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Nov 25, 2022 - 6:40:31 AM
35 posts since 6/20/2022

This is a super difficult scale to play! Frinstance if you are in the key of G, you have to play an A SHARP, meaning your finger has to be on the first "fret" of the A string. In order to play a note on this 'first fret", my hand has to lean back so that it bumps up against the curvy thingy on the back of the pegbox of the fiddle. This curvy projection sure gets in the way & I wonder why it is even there. If I was designing fiddles I would carve that thing flat so my hand could get where it's supposed to go.

I suppose if I was holding the fiddle up with my chin/neck, my hand could just skate around easily...but in my case I am supporting the fiddle with the first knuckle & palm of L. hand.

Nov 25, 2022 - 7:43:37 AM
Players Union Member

Earworm

USA

423 posts since 1/30/2018

I know nothing of the scales your are referring to, but but it seems like an alternate tuning may be helpful in this case - Possibly tune all your string up a 1/2 step? Or maybe tune down a little bit, so you can reach it a little better, but still reach up to that A# if you need that room for a little slide movement for expression. Others will chime in soon. Meanwhile, play a tune.

Nov 25, 2022 - 10:47:04 AM

2091 posts since 4/6/2014
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The Phrygian Mode is usually considered to be a "Spanish" sounding mode. A more "Klezma" sounding scale IMO is the "Double Harmonic" Scale. Here it is in a single octave of D.


Nov 25, 2022 - 10:53:56 AM

RichJ

USA

801 posts since 8/6/2013

Even though I'm a big fan of cross tuning Bb/A# are the same note and there are lots of fiddle tunes in the key of F major which require that note. It really shouldn't be impossible to achieve in standard tuning. That said I often tune one of my fiddles to FCFC which makes playing in F pretty easy. You could try that as well.

Ooops... forgot to mention for some music purists Bb and A# are not EXACTLY the same, but for most of us back porch fiddlers they're close enough. lol

Edited by - RichJ on 11/25/2022 10:58:11

Nov 25, 2022 - 11:20:28 AM

2091 posts since 4/6/2014
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If you are in the "KEY" of G Major, the "Phrygian" mode of G Major starts and ends on the 3rd degree,(or note), of the G Major Scale. This is the note B Natural.

This gives you the 3rd "MODE" of the G Major scale, (Which is also known as G Ionian "MODE" if you are thinking modally.)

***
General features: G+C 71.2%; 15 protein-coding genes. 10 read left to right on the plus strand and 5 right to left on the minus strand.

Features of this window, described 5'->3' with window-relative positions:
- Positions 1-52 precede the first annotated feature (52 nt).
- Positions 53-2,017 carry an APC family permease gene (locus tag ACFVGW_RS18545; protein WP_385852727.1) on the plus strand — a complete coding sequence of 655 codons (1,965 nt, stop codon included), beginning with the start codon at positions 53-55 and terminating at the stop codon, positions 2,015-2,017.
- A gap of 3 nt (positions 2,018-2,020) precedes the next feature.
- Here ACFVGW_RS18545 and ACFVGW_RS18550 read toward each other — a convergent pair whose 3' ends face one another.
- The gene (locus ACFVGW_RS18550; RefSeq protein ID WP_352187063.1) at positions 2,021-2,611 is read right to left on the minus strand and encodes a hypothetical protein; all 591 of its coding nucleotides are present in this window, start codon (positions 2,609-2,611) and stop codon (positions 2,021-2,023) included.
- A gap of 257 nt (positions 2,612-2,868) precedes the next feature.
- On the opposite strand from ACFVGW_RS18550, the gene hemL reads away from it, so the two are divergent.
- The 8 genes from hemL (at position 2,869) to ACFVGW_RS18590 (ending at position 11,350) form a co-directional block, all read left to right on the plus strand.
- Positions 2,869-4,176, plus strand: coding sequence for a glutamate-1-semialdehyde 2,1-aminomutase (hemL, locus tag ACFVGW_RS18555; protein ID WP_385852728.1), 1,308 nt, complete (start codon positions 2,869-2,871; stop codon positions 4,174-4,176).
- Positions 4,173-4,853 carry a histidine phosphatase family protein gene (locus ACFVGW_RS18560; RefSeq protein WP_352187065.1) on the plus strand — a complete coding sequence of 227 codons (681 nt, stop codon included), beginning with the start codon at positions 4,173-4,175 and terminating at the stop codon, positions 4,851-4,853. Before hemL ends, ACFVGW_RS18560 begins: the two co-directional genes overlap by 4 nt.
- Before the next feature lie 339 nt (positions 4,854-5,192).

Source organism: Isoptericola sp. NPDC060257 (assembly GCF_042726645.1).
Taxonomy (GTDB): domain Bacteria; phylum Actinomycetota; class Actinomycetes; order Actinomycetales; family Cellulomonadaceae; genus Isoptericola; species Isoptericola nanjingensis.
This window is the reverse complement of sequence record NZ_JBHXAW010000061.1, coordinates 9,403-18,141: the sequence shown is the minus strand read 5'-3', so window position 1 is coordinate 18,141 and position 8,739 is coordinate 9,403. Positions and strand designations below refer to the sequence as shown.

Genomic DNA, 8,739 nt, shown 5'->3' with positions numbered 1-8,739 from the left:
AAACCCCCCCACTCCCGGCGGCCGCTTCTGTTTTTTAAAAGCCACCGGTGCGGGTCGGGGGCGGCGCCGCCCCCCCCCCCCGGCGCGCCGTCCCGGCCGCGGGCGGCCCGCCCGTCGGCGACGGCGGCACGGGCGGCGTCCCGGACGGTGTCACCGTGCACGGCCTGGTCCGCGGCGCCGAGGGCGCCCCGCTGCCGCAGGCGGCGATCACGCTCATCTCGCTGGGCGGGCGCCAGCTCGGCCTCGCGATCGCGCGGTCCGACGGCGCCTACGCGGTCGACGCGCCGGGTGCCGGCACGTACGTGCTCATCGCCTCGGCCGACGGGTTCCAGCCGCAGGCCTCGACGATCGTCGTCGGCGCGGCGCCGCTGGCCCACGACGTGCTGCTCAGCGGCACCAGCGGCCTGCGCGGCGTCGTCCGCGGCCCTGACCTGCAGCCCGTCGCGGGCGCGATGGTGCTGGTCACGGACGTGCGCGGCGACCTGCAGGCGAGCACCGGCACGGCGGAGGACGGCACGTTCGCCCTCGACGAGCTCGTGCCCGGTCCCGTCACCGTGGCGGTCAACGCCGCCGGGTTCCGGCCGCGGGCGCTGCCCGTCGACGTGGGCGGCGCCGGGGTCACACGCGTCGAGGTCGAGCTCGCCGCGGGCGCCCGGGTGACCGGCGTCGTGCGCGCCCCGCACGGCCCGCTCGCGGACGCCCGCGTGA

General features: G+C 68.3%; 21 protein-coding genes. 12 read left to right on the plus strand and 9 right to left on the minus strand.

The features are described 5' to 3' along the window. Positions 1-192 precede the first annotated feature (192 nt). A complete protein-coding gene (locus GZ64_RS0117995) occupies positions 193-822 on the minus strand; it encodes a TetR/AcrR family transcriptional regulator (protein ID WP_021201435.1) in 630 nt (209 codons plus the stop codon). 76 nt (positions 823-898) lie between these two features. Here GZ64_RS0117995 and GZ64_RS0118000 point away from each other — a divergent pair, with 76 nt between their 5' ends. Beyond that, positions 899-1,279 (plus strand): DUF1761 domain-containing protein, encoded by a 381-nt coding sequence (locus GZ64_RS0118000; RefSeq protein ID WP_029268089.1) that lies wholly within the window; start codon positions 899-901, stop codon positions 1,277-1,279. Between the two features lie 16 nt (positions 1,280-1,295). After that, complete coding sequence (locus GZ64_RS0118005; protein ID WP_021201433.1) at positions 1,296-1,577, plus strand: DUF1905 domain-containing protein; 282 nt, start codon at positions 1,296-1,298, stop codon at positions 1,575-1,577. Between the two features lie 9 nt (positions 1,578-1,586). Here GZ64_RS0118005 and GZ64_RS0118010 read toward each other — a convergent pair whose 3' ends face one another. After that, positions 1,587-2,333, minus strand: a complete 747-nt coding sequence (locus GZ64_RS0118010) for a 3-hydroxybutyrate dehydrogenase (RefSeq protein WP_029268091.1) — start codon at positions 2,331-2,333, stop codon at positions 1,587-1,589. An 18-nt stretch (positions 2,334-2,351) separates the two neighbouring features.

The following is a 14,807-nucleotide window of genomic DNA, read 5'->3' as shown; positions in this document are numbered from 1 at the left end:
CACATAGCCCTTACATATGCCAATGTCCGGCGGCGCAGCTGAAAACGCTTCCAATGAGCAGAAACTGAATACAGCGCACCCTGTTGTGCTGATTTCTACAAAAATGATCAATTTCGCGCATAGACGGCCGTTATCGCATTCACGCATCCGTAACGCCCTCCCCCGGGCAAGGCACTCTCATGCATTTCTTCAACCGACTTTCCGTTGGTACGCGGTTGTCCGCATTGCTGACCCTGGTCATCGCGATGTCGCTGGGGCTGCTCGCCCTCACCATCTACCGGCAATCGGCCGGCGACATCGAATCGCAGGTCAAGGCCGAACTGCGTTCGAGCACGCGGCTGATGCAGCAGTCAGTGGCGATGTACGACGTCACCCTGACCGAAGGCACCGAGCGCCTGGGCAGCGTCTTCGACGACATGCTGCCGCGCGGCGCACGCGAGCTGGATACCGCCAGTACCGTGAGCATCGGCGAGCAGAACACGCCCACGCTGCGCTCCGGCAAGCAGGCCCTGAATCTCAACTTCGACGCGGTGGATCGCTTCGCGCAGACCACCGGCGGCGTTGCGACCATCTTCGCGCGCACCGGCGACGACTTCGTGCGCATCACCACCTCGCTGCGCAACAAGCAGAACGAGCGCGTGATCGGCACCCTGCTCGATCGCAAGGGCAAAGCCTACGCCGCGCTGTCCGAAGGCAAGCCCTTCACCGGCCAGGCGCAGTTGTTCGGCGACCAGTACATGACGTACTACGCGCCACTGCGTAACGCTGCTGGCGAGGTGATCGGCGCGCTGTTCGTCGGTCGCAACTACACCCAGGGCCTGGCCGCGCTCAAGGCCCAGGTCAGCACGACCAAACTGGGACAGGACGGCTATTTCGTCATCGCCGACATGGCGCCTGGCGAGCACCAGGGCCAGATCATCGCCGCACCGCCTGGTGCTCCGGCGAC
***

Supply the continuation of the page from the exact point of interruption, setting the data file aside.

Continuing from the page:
B,C,D,E,F#,G,A,B


Nov 25, 2022 - 12:27:44 PM
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2157 posts since 12/11/2008

Try playing a major scale, but instead of starting at the Do, start playing at the other notes in the scale like Re or Mi. No matter what names these various "modes" are given, playing them will open up a veritable universe of flavorful, tune-worthy possibilities.

Nov 25, 2022 - 1:27:10 PM

2091 posts since 4/6/2014
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quote:
Originally posted by Lonesome Fiddler

Try playing a major scale, but instead of starting at the Do, start playing at the other notes in the scale like Re or Mi. No matter what names these various "modes" are given, playing them will open up a veritable universe of flavorful, tune-worthy possibilities.


But it is nice to know the names of the 7 modes so you can talk to other folk about them. After all there are only 7 of them in a major scale.

Ionian, Dorian,Phrygian,Lydian,Mixolydian, Aolian, And Locrian....Not too difficult imo. or just call em 1st,2nd,3rd,4th,5th, 6th, and 7th modes of the Major scale? At least folk would be singing from the same widely accepted hymn sheet.

And there is more to them than just "The Major scale starting at different degrees of the Major scale" once you start paring them down to pentatonics and adding blue notes, or altering them in any other way.

Nov 25, 2022 - 1:58:02 PM

3223 posts since 9/13/2009

G Phrygian is same as Eb major. 

Like other flat keys, not the easiest for beginners. 

In order to play a note on this 'first fret", my hand has to lean back so that it bumps up against the curvy thingy on the back of the pegbox of the fiddle. 

in my case I am supporting the fiddle with the first knuckle & palm of L

 If I was designing fiddles I would carve that thing flat so my hand could get where it's supposed to go.

Perhaps you know more about it than master violin makers over last hundreds of years? laugh 

Or perhaps, your hand is probably not positioned in right place. Sounds like too far back. As well, your hold is likely contributing to the issue. 

 

Nov 26, 2022 - 3:33:31 PM
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2399 posts since 8/23/2008

..but in my case I am supporting the fiddle with the first knuckle & palm of L. hand.

It seems by this description, that you are holding the fiddle with the "pancake hand position", and I'm not sure how you could be touching that 'curvy thingy'. When the hand is held in a straight line from the forearm each finger is much more able to play at least two notes while keeping the hand in the same position to play any of those notes. So, while maintaining a good left hand shape, and without any alteration of this shape; in first position the first finger can play Bb and B, second finger C and C#, third finger D and D#, fourth finger E and F. 

  

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